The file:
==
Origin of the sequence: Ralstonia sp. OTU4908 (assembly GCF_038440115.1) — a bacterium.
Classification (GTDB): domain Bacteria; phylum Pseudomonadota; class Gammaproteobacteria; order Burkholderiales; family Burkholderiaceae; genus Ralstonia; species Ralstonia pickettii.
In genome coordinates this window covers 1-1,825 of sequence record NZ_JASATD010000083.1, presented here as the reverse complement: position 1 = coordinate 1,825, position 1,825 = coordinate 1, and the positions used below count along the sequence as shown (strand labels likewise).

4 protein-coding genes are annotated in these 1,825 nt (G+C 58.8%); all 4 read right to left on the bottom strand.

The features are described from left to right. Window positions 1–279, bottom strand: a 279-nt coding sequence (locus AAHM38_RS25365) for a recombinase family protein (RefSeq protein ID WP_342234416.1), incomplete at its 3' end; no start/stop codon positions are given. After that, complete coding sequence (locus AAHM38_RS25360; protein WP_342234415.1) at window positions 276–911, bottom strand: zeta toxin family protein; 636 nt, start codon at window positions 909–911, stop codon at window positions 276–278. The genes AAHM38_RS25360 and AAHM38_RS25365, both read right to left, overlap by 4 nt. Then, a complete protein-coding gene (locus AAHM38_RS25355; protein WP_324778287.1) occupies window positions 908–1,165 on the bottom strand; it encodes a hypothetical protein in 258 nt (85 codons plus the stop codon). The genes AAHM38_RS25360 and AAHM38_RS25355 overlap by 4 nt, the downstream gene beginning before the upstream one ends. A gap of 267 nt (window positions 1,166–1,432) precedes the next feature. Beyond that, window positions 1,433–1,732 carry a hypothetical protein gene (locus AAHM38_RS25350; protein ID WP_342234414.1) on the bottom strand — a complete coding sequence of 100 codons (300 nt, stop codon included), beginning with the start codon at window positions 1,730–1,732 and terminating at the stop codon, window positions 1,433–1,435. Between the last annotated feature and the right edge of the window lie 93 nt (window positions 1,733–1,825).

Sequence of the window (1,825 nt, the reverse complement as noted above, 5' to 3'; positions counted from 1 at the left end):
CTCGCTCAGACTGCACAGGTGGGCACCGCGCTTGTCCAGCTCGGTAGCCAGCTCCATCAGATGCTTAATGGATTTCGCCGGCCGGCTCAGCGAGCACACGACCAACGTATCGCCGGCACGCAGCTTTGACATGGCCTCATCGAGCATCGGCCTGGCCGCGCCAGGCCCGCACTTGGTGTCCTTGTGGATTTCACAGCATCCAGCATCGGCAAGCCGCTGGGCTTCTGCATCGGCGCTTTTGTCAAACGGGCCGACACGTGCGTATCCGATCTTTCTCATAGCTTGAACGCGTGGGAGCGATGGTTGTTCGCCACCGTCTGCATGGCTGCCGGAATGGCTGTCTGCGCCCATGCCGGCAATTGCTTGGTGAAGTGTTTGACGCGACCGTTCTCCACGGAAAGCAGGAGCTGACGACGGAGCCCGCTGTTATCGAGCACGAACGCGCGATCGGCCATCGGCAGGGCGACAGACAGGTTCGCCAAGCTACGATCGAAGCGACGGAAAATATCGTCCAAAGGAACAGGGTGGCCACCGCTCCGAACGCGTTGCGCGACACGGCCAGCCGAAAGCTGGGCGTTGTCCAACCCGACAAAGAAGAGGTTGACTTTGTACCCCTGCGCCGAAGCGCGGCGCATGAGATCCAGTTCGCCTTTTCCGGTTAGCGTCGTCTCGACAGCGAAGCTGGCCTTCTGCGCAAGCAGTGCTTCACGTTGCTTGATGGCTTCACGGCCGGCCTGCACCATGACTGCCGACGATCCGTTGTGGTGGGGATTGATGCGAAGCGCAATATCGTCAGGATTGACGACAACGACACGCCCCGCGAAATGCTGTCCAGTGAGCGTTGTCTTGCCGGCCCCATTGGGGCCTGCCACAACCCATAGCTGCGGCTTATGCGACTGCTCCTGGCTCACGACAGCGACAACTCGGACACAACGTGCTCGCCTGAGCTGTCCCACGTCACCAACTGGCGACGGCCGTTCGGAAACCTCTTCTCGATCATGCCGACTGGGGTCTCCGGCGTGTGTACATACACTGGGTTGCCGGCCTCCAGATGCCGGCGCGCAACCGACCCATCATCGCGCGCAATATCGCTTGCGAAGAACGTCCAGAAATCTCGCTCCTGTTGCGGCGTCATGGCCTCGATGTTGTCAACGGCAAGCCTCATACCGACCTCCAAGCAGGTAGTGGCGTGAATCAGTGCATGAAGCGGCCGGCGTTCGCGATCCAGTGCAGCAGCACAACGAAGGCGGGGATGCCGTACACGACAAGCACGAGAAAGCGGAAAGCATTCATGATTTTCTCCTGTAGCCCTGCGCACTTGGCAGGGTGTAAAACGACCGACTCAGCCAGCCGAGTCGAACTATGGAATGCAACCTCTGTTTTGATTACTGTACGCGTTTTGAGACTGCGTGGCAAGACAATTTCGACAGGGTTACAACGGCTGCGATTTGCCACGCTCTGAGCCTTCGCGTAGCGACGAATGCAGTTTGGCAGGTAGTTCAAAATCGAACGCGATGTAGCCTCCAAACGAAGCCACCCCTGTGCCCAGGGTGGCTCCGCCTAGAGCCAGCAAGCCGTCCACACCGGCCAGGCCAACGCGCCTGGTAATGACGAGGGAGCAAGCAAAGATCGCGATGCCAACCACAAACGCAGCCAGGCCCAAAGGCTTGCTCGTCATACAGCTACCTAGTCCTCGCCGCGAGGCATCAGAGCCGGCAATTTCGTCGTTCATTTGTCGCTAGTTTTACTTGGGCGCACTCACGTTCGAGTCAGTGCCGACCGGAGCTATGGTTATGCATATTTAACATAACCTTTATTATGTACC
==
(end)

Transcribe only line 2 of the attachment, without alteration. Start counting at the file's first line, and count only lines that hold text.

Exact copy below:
Classification (GTDB): domain Bacteria; phylum Pseudomonadota; class Gammaproteobacteria; order Burkholderiales; family Burkholderiaceae; genus Ralstonia; species Ralstonia pickettii.